Here’s a question for you. Who are The 1975? What kind of music do they make? I don’t know the answer anymore. I’m not sure the band themselves know either.
Put simply, Notes on a Conditional Form doesn’t really feel like one album. If anything, it comes across as two radically different albums mashed together.
One of these is a placid, chilled pop-rock album made for the airwaves, the other a more experimental record that jumbles up elements of garage and house – the kind of Musak that played in the background of H&M in a pre-lockdown era. Ambitious this is, cohesive this is not.
Even then, there are several outliers: classical interludes ‘The End (Music For Cars)’ and ‘Streaming’ for example, but most out of place is sort-of opener ‘People’. It’s easy to wonder whether the band wanted to have a punt at making an album that spans every genre of vaguely mainstream music possible.
Does it work though? The short answer is ‘sometimes’. The pop-rock side of the album is good fun; it’s more organic and down-to-earth, and ultimately it’s a sound that makes sense for The 1975. ‘Me And You Together Song’ is a catchy, jaunty tune with a playful guitar line carrying it along, while ‘Roadkill’ plays around with country vibes in a smart slice of experimentation.
It’s possible to suggest Notes On A Conditional Form is a little safe at times, made for mainstream listeners and wide-reaching appeal, but it is easy to enjoy nonetheless.
The same might not be said for ‘People’, three minutes of noisy post-punk anarchy that will raise eyebrows and drop jaws for reasons both good and bad. It’s a track likely to alienate some fans unaccustomed to music of that calibre, as it’s certainly not palatable to everyone. If you’re into rock music, you’ll enjoy it, but nevertheless, it’s somewhat confusing as to why The 1975 felt like doing an IDLES impression.
The other half of the album feels like the musical offspring of something like ‘How To Draw (Petrichor)’ taken from 2018’s A Brief Inquiry Into Online Relationships. In other words, it’s all a bit weird. Their formula is most successful on ‘I Think There’s Something You Should Know’, which manages to be the most dynamic and engaging of these quasi-dance tracks.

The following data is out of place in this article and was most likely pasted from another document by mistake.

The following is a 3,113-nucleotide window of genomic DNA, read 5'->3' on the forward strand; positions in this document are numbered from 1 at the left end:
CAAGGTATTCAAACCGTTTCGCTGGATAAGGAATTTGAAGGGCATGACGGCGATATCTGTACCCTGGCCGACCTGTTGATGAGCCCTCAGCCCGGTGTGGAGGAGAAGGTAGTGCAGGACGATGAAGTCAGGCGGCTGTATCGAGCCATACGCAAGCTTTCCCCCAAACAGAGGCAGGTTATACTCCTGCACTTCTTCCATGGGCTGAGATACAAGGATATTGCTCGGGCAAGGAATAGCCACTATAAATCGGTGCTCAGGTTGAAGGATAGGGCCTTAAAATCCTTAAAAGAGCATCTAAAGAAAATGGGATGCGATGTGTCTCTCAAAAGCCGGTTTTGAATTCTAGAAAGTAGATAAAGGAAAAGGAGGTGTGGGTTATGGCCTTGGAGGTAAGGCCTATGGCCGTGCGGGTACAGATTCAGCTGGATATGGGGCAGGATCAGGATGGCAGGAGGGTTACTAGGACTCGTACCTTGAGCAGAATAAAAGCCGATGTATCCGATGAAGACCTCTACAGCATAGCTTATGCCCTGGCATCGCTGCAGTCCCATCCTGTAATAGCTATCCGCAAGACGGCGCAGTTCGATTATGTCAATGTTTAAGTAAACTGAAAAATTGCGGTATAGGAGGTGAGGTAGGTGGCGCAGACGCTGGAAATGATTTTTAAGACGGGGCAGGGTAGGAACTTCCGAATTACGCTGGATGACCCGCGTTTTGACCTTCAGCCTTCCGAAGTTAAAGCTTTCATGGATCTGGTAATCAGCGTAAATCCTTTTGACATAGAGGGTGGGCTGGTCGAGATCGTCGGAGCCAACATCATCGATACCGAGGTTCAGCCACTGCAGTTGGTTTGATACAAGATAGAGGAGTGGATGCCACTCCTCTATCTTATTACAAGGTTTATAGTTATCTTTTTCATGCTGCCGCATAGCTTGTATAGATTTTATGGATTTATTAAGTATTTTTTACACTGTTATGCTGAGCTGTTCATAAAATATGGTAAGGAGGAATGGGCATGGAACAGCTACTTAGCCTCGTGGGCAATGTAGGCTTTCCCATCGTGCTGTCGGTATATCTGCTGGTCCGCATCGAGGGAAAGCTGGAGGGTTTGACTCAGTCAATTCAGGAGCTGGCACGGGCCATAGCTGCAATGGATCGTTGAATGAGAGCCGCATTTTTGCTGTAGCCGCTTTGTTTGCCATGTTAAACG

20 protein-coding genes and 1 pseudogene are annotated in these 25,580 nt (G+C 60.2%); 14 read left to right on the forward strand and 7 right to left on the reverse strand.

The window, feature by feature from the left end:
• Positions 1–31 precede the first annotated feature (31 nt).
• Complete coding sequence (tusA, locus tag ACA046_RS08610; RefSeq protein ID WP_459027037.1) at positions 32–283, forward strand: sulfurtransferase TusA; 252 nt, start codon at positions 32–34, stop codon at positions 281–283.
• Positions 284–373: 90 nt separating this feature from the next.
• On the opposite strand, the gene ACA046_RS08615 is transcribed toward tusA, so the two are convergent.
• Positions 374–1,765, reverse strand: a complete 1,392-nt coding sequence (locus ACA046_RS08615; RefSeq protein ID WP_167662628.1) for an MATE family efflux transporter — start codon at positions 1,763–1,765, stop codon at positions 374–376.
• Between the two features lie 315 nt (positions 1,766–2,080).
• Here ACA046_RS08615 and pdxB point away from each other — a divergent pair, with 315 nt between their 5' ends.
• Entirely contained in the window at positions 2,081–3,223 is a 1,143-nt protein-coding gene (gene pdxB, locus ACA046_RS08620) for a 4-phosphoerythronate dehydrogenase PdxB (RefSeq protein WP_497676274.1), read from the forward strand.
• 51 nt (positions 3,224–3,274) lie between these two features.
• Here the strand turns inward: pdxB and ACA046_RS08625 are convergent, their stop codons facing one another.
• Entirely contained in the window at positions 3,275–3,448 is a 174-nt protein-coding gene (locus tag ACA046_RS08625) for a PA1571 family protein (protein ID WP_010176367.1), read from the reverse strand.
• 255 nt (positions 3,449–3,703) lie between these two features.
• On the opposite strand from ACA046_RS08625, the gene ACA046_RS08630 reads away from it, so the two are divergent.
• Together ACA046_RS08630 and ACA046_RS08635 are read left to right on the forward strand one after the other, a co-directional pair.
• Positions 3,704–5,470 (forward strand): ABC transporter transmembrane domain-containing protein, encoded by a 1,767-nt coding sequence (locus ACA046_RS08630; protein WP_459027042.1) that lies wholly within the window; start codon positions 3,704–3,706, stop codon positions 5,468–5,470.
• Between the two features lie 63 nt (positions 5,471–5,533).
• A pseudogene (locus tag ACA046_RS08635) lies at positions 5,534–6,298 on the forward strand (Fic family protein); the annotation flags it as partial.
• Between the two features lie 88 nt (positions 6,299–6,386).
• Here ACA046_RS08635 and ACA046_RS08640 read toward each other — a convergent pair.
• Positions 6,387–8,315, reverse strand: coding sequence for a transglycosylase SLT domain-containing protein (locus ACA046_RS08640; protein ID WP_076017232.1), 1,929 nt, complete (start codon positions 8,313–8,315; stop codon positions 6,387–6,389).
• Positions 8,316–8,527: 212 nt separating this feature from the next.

It has a clear sense of direction and progression, which might not be said about the groovy yet aimless ‘Having No Head’ or the overly repetitive ‘What Should I Say’. On the latter track and the likes of ‘Shiny Collarbone’, the band members feel eerily absent on their own songs. They don’t feel like songs made by a band; they could have easily left the studio while one guy sat alone with his laptop.
Lyrically, the record is somewhat inconsistent. Matty Healy is usually a fine lyricist, and he shines best when he is at his most earnest. The honesty with which he discusses mental health on ‘Frail State of Mind’ is striking and feels particularly authentic, as are his musings on repressed same-sex attraction alongside Phoebe Bridgers on ‘Jesus Christ 2005 God Bless America’.
Other times, he falls a little short of his usual standards. ‘Yeah I Know’ is throwaway, ‘People’ lacks substance for the message it attempts to send out and then ‘Me And You Together Song’ opens with the cringeworthy declaration: “I can’t remember when we met / Because you didn’t have a top on”. Um… okay?
Notes On A Conditional Form is a long, long album, clocking up a running time just shy of a feature length film. More songs equates to more room for mistakes, of which there are plenty. The sentimentality of ‘Don’t Worry’ is ruined by overproduction and ‘If You’re Too Shy (Let Me Know’ is too 80s for its own good.
While 22 songs sounds good on paper, in reality, it’s just too long. It doesn’t quite engage the listener enough to keep from dragging, to the extent that at least a few songs feel superfluous.
The album is by no means a failure – I’ve seen at least a couple of one star reviews out there on the internet and that’s maybe a little harsh. For all its failings, there are good moments to be found and their ambition is laudable. A lesson to be learnt for Healy and Co. however – quantity is not always superior to quality.
Words by Emma Wilkes